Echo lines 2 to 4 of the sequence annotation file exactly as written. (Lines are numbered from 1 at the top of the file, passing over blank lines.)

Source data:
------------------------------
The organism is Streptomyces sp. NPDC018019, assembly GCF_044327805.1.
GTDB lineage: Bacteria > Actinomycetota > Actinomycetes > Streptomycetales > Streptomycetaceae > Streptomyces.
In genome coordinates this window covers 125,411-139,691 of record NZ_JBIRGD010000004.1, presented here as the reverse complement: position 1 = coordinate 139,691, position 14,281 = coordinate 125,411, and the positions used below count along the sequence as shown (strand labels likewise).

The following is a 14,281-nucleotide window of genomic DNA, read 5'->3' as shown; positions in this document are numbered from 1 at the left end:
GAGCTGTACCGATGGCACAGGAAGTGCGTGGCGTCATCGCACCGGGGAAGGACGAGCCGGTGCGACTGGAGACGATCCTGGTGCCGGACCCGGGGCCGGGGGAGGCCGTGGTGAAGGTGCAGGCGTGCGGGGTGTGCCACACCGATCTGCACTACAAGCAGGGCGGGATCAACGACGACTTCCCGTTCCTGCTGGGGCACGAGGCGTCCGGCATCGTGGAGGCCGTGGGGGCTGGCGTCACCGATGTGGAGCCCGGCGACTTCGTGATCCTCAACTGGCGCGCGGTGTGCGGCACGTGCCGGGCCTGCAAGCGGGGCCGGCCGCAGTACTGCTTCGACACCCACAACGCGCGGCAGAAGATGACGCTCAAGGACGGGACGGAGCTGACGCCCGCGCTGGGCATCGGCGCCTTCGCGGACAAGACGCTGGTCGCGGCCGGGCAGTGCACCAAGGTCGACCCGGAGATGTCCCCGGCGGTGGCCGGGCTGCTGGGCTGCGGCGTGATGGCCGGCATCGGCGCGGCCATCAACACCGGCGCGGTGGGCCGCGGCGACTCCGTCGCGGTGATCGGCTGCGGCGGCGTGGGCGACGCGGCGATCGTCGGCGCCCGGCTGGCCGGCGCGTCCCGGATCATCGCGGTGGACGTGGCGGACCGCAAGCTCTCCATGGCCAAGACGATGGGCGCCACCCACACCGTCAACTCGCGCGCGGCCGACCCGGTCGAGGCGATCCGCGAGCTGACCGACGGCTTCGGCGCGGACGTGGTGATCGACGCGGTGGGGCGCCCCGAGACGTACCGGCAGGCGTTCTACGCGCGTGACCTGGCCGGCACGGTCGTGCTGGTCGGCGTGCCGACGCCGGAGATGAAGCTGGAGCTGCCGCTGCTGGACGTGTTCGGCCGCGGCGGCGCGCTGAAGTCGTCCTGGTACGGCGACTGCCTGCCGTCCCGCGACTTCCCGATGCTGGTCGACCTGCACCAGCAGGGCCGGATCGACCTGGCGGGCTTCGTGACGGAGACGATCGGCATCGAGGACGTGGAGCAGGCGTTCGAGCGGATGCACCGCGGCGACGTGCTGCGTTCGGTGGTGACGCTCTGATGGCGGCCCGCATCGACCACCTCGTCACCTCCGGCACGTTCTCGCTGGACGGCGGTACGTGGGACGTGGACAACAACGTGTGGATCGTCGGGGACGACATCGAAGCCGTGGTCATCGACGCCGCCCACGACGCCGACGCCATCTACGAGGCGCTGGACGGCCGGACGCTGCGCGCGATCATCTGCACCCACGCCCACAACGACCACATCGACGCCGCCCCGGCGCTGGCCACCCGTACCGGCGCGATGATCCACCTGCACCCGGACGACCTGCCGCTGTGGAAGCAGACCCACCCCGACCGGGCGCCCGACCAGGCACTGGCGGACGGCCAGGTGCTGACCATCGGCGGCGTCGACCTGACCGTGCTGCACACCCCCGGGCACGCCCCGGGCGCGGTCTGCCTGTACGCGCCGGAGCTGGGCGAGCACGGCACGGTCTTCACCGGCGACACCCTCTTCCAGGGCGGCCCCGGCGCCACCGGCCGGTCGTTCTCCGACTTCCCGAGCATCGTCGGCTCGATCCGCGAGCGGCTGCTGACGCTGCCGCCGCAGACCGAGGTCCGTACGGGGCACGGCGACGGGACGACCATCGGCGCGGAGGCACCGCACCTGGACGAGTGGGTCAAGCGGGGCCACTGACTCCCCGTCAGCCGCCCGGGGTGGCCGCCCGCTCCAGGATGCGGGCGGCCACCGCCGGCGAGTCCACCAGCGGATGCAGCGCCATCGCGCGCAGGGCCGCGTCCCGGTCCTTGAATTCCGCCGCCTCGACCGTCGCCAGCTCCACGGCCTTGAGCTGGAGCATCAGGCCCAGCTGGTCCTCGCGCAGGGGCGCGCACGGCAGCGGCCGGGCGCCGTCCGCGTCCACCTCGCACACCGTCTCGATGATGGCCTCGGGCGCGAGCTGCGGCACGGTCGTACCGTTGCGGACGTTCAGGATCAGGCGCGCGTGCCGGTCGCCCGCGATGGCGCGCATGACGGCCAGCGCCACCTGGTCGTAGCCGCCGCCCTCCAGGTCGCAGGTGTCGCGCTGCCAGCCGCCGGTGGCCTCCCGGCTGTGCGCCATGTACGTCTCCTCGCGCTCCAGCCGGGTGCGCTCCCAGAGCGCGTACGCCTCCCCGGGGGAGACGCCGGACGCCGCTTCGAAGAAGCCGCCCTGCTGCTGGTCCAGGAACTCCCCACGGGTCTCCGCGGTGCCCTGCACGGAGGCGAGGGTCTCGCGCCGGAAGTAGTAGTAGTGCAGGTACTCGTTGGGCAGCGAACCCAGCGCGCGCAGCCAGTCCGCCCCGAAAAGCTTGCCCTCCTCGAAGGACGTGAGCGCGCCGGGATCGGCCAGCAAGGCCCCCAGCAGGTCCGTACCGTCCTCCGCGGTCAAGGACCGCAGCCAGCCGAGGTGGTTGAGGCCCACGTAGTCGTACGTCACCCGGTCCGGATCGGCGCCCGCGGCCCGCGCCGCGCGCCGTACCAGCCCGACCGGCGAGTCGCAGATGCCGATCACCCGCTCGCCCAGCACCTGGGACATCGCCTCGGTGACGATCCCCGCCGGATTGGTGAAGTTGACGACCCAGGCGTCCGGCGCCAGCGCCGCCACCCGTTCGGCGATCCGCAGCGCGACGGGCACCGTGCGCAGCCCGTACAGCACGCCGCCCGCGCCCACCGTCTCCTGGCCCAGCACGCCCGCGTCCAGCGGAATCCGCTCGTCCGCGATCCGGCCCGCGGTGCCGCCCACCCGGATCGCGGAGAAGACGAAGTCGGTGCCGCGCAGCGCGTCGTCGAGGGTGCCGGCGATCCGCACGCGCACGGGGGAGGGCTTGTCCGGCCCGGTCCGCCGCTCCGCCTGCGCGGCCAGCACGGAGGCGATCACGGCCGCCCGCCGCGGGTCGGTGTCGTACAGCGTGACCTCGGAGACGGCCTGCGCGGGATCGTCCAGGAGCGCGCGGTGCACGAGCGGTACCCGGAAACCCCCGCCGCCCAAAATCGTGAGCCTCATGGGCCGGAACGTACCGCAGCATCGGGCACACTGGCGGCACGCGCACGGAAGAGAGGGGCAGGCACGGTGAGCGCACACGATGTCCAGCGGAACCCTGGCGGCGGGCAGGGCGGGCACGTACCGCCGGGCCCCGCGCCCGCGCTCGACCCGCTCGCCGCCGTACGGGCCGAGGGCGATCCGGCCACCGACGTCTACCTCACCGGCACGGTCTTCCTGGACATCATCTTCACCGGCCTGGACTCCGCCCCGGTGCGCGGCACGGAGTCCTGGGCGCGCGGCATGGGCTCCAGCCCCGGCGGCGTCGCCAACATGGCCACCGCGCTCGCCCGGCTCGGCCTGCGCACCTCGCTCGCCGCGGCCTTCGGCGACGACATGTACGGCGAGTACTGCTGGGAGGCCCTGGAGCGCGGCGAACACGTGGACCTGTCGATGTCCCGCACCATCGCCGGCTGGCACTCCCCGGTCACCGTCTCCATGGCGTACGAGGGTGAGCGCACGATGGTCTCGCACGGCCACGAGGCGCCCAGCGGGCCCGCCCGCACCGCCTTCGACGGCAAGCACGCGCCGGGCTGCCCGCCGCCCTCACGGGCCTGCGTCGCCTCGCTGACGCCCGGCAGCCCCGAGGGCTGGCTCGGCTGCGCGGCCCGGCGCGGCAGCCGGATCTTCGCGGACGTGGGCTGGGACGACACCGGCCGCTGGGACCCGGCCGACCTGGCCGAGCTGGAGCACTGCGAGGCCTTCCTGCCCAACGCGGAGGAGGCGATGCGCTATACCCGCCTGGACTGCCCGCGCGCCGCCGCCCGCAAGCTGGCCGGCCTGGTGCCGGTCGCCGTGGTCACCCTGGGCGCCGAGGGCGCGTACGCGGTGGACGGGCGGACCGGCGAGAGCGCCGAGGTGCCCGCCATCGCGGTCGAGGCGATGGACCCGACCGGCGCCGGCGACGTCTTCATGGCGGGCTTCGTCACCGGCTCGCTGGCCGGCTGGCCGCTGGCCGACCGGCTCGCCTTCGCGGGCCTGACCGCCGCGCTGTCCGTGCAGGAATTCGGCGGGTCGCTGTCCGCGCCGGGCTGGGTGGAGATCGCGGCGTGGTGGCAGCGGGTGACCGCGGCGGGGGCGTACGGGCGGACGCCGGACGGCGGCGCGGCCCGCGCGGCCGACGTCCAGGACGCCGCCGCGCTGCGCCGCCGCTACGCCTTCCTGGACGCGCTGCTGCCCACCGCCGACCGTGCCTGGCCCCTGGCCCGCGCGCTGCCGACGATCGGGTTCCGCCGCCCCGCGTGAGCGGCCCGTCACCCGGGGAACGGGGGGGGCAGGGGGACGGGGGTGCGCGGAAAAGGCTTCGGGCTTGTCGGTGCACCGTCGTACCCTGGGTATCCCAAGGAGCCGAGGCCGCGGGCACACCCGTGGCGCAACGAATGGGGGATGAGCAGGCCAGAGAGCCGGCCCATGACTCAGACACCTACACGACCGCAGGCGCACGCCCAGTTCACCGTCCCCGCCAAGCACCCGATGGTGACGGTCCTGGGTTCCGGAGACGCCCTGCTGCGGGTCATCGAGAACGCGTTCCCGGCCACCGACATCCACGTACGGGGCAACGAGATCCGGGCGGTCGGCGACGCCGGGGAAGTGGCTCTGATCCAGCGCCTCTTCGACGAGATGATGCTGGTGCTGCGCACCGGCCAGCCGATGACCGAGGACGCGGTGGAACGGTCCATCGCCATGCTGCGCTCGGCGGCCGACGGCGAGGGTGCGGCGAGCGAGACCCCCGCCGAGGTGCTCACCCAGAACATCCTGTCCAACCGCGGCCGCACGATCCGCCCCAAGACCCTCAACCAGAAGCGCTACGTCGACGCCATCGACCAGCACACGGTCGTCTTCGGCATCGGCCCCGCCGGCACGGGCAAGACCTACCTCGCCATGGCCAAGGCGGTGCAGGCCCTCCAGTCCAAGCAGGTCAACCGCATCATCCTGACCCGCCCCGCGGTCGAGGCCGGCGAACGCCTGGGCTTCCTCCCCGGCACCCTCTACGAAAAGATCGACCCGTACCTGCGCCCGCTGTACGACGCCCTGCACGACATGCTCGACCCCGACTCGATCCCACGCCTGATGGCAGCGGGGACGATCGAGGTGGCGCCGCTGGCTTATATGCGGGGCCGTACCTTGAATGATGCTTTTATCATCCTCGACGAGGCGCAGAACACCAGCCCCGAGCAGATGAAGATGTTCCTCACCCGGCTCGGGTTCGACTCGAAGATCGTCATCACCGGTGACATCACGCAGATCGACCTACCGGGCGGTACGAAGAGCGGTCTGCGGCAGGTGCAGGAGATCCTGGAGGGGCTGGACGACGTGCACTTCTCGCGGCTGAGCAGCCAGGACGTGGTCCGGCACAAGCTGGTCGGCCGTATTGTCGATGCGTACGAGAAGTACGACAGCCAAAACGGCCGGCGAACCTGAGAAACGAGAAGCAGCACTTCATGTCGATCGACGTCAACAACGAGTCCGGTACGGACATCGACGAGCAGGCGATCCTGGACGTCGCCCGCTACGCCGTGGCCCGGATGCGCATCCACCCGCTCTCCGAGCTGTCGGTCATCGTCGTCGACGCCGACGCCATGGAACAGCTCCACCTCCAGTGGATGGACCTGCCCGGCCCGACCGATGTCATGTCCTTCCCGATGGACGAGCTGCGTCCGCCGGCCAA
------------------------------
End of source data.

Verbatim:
GTDB lineage: Bacteria > Actinomycetota > Actinomycetes > Streptomycetales > Streptomycetaceae > Streptomyces.
In genome coordinates this window covers 125,411-139,691 of record NZ_JBIRGD010000004.1, presented here as the reverse complement: position 1 = coordinate 139,691, position 14,281 = coordinate 125,411, and the positions used below count along the sequence as shown (strand labels likewise).

The following is a 14,281-nucleotide window of genomic DNA, read 5'->3' as shown; positions in this document are numbered from 1 at the left end: